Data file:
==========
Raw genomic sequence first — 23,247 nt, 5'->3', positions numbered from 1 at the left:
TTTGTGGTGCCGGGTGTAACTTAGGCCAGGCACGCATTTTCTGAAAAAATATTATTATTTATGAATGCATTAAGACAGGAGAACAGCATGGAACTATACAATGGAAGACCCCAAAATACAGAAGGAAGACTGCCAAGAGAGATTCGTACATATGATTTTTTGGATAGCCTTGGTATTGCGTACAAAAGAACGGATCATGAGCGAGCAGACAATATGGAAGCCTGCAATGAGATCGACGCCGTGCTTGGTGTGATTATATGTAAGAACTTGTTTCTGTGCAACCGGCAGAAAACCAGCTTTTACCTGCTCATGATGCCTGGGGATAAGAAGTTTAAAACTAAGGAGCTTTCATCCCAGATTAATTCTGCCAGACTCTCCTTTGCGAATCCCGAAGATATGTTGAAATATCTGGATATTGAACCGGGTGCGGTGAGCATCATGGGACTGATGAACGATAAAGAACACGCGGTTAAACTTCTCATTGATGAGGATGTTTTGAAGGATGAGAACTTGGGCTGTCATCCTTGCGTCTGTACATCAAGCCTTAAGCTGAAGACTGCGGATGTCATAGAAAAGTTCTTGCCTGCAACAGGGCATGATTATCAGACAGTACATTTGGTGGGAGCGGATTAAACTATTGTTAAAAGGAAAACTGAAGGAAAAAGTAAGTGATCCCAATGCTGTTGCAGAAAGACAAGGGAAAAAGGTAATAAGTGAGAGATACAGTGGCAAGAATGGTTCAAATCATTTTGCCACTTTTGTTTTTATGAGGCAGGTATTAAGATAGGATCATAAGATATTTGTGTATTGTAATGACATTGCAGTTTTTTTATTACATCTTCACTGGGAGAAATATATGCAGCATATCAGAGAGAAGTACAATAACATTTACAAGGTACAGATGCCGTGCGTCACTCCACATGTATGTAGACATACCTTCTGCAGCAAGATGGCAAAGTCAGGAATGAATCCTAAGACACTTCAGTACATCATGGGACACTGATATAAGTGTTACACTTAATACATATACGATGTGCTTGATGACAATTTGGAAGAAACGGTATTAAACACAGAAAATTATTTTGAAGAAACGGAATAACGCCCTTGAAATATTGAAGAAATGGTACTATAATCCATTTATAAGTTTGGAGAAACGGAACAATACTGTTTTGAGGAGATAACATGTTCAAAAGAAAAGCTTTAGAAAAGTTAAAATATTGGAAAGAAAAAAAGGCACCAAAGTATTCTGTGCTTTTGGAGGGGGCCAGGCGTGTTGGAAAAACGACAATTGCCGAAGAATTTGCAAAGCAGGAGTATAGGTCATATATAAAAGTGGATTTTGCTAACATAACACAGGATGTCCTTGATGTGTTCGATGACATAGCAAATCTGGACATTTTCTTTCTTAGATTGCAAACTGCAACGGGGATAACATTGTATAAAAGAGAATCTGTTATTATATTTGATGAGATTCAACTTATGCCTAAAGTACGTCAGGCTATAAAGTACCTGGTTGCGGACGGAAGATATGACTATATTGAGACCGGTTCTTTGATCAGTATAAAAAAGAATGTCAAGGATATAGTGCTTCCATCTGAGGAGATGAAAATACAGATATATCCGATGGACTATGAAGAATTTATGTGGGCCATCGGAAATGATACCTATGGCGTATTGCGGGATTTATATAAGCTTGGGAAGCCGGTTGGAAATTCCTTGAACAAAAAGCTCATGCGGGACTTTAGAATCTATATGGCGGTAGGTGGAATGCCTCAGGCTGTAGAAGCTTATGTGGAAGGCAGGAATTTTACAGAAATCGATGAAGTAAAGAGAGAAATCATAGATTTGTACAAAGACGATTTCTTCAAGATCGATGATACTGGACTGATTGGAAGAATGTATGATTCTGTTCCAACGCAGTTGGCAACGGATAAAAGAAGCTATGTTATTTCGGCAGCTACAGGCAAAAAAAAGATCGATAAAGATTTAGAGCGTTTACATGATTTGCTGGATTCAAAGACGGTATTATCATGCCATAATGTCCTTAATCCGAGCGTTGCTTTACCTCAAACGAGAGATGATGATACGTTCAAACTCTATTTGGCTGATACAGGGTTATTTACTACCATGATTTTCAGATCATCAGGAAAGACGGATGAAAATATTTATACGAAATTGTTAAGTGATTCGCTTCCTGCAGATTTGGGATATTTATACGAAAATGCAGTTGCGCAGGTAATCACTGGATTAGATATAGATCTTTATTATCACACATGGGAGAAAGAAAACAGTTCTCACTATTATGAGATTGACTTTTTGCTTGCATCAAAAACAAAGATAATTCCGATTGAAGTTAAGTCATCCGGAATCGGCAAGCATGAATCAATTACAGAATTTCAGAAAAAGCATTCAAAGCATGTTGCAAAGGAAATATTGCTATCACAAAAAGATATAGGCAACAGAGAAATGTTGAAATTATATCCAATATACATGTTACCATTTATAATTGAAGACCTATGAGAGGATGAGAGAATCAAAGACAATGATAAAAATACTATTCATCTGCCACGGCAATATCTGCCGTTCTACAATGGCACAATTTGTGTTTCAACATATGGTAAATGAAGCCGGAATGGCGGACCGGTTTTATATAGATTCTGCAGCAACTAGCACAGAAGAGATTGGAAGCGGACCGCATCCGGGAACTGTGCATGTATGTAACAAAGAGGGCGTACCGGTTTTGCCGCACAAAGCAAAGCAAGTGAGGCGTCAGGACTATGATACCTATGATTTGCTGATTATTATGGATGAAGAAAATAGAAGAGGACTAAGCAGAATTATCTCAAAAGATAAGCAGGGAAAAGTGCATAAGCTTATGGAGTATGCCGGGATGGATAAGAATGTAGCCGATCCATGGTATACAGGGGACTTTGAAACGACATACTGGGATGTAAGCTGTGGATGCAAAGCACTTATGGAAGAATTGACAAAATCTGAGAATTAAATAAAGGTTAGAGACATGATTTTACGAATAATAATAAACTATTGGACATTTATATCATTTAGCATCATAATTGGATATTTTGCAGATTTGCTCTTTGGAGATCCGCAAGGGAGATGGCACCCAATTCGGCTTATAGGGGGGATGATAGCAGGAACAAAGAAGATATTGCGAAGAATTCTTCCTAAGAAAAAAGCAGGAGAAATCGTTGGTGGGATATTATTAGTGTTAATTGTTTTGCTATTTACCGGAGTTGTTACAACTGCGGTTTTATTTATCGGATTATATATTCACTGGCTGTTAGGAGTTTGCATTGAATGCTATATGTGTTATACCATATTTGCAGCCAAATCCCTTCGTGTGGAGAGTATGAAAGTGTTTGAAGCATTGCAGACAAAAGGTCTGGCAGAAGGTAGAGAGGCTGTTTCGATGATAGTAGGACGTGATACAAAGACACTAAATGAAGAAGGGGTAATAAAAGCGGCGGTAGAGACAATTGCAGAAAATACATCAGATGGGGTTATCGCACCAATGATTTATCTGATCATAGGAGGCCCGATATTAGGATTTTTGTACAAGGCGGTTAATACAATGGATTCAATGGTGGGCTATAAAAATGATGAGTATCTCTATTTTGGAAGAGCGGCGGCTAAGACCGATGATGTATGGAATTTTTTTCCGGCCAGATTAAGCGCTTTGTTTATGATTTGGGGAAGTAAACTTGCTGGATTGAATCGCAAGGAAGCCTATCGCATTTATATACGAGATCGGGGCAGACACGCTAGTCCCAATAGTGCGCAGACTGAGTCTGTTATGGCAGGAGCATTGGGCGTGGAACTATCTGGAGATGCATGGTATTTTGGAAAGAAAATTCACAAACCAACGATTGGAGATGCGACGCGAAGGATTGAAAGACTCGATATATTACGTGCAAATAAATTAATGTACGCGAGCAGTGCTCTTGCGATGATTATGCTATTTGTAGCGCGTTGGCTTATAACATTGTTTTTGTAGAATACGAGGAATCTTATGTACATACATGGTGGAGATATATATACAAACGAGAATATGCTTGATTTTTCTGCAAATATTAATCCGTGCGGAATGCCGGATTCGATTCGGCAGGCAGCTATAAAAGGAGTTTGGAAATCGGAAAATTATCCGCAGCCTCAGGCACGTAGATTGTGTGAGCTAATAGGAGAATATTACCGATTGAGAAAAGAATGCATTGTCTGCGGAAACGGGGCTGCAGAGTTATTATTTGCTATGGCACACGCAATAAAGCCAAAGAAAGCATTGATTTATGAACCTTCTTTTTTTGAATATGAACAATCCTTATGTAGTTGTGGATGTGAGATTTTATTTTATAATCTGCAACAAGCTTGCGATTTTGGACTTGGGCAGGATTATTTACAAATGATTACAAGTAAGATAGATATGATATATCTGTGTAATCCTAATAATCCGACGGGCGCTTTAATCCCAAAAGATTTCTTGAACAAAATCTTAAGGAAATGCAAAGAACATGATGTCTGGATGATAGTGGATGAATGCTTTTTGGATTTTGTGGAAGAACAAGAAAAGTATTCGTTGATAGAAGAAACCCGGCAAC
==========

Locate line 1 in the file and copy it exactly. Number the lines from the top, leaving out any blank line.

Raw genomic sequence first — 23,247 nt, 5'->3', positions numbered from 1 at the left: